by Christy Gualtieri
As a parent, it’s drilled into our heads even well before our children are conceived that we are charged with the responsibility to teach our children well. Hundreds of thousands of Internet articles (and hundreds of printed books before them) laid down the primary rules of parenting: show them the way of life. Teach them the errors of their ways. Make sure they don’t turn out to be jerks.
And parents who try their best often quickly find out two things: first, that our children pick up on things way more quickly than we think they do; and second, they also end up teaching us some very important lessons about how to deal with others.
Recently, my son was at a play date with a few friends, and was playing with a toy when another one of the kids came up and swiped the toy out of his hands. He looked at the other boy, confused, and made a motion that he wanted it back. The boy refused, and my son looked up at me and threw his hands up in the air. “What is with this guy?” He seemed to say, and he walked off to the other end of the room and another toy.
It seemed whatever he’d found next was the hot ticket, because another toddler soon came over to hit him on the head with a wooden mallet in an attempt to distract him enough to swipe the toy for herself. Instead of hitting back, my son grabbed the mallet and put it high up on another toy so she wouldn’t be able to reach it to hit him again.
I couldn’t help but puff up a little with pride as I watched the scenes play out. Instead of retaliating, my son took a more proactive approach to solving his problems! I was doing something right! This was amazing!
Now, before you keep reading, let me assure you that telling you this isn’t some thinly veiled act of braggadocio, because I can tell you with 100% certainty that I was not the one who taught him these things. Not because I didn’t want to (I’d like my children to grow up playing well and non-violently), but because that is normally not how I would react. When I feel slighted or annoyed by someone, I do say something like, “What’s with this guy?” and follow it up with a half-hour screed to my husband detailing all of the ways I felt wronged. And although it’s been a long time since I got into a scuffle on the playground, my first instinct on being attacked wouldn’t be to disarm, it would be to cry – and then complain some more.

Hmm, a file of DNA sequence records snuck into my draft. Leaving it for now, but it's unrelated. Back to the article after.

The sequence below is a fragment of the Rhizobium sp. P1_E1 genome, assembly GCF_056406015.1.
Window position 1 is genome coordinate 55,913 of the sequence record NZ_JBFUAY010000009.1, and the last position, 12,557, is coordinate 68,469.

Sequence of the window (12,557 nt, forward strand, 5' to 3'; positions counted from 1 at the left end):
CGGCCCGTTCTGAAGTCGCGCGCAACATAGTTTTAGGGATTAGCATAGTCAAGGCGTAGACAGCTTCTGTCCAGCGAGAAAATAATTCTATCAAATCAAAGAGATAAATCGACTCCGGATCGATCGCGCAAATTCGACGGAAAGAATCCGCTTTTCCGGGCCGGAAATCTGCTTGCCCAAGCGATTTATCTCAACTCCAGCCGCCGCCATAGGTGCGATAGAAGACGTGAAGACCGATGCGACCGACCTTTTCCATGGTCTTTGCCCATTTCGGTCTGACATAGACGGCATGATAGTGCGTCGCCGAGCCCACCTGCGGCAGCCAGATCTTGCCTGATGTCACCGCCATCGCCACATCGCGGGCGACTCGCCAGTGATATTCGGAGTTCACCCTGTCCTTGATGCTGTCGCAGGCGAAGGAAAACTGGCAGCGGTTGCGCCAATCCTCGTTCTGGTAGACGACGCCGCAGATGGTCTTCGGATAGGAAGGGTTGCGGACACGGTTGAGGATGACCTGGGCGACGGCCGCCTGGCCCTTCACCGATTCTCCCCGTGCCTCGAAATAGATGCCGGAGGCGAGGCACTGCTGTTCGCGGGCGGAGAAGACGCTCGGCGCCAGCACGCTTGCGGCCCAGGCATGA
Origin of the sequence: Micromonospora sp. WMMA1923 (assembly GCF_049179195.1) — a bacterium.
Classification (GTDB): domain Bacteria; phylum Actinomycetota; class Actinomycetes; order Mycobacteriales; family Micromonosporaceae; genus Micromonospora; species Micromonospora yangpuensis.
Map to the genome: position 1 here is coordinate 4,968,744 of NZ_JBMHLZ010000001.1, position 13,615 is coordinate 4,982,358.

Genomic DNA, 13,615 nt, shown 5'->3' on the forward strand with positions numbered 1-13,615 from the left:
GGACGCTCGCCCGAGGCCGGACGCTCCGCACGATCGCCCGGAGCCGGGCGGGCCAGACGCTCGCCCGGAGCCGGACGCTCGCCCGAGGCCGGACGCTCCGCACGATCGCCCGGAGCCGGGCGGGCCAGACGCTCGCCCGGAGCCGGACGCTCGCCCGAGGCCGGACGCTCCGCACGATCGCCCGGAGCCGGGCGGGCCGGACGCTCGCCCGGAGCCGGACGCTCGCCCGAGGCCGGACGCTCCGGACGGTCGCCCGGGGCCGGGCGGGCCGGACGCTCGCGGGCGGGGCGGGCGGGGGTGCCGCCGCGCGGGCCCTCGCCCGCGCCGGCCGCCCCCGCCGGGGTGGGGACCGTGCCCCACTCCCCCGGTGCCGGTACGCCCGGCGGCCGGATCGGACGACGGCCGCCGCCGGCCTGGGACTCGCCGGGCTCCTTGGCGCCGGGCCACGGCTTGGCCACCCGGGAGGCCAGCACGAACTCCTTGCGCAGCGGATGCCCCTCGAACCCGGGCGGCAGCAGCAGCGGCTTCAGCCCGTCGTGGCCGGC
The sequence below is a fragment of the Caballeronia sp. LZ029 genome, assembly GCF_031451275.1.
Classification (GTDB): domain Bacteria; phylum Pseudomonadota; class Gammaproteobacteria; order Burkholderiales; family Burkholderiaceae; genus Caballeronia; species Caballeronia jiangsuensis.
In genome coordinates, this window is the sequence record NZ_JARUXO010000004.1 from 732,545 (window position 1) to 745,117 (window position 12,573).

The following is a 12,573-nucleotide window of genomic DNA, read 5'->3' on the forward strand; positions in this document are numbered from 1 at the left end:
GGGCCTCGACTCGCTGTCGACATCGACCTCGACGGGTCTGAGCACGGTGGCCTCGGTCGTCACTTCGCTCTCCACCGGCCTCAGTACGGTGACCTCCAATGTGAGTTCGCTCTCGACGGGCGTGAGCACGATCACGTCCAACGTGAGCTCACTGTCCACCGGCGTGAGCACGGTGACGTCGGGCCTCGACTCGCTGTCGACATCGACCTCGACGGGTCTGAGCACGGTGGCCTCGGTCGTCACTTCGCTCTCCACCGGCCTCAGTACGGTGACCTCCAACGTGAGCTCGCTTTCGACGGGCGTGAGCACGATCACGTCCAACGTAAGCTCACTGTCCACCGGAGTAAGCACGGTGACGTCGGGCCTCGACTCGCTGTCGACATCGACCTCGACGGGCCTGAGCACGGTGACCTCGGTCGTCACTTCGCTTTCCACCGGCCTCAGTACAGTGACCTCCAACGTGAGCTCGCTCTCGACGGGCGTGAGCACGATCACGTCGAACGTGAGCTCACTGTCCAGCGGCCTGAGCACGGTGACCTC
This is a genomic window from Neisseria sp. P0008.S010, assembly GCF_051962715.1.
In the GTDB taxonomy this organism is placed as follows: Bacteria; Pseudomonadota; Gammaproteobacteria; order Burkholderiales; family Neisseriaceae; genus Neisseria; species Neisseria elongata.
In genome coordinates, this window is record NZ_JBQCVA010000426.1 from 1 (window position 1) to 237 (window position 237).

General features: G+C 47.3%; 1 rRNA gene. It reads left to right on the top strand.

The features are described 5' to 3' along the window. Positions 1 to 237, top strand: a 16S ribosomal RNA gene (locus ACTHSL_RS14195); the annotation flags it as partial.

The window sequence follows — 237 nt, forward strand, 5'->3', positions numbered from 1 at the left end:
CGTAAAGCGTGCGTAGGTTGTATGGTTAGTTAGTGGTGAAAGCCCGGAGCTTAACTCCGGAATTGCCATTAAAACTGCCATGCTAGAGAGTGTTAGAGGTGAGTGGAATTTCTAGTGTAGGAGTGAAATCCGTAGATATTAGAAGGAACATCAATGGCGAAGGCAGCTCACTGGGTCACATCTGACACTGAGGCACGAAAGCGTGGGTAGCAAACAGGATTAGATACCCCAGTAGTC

A few minutes later, the toddler who hit him, freshly out of time-out, was directed to play on a rocking horse. My son walked over and patted the horse’s head, watching the smiling girl rock away. He then proceeded to push his friend off, and hop on for a turn while she sat at the horse’s base, crying.
Sometimes in life, we get it. We do the right thing. Other times, we don’t – And while we may feel at the top of the mountain one second, we feel like we’ve fallen so far the next. What’s important is that we hold onto the right things – and know that if we’ve done them once, chances are, we can keep doing them, if we keep trying.
Christy Gualtieri is a freelance writer specializing in pop culture, religion, and motherhood. She lives in Pittsburgh with her husband and son, blogs at openthoseojos.wordpress.com, and tweets @agapeflower117. Follow PghPsych on Facebook and Twitter for daily updates, inspirational quotes, articles, and different events and causes related to good mental health!